I never doubted the purity of your intentions in the publications of which I complained; but the correctness only of committing to the public a private correspondence not intended for their eye.1 as to federal slanders, I never wished them to be answered, but by the tenor of my life, half a century of which has been on a theatre at which the public have been spectators, and competent judges of it’s merit. their approbation has taught a lesson, useful to the world, that the man who fears no truths has nothing to fear from lies. I should have fancied myself half guilty had I condescended to put pen to paper in refutation of their falsehoods, or drawn to them respect by any notice from myself. but let all this be forgotten.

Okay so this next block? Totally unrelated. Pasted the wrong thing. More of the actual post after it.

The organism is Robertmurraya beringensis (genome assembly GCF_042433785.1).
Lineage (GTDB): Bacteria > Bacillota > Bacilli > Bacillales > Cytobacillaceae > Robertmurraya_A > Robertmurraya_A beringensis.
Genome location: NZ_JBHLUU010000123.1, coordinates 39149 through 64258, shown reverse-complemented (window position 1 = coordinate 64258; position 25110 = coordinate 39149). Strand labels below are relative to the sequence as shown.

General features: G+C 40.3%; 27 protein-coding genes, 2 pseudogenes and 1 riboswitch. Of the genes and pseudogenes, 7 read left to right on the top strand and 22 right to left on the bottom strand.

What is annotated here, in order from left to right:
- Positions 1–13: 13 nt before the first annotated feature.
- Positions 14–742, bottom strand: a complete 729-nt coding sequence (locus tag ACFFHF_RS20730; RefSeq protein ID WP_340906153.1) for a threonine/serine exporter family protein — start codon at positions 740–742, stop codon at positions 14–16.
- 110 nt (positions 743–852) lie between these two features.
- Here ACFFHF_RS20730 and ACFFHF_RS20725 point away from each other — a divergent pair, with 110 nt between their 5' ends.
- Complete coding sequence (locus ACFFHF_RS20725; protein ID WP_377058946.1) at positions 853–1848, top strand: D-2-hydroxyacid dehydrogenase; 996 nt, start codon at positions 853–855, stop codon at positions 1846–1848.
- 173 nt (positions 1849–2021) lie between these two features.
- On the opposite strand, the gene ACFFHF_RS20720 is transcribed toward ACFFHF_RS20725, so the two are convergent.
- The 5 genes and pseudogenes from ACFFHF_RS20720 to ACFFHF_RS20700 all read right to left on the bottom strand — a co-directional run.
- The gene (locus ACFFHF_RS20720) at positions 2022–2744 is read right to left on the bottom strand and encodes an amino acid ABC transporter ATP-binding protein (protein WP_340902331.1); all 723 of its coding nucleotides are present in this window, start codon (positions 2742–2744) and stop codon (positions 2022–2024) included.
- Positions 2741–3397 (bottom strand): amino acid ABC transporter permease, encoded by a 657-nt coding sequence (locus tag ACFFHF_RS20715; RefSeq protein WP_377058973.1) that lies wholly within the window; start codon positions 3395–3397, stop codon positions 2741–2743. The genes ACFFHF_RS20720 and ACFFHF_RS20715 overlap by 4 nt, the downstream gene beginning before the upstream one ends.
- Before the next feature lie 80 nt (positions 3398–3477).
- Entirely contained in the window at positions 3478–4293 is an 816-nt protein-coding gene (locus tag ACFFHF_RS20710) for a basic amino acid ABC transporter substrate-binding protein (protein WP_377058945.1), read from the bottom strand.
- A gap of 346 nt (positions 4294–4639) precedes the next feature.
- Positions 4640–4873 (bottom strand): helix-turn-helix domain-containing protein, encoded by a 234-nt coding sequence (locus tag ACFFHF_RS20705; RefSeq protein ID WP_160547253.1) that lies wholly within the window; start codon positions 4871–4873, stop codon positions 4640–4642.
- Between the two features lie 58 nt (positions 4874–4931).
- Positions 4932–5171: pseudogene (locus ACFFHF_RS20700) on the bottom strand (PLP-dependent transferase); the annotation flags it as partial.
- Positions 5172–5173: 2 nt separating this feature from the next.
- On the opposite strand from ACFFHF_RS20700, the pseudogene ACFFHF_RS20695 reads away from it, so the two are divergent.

—Thomas Jefferson writes to George Logan, June 20 1816.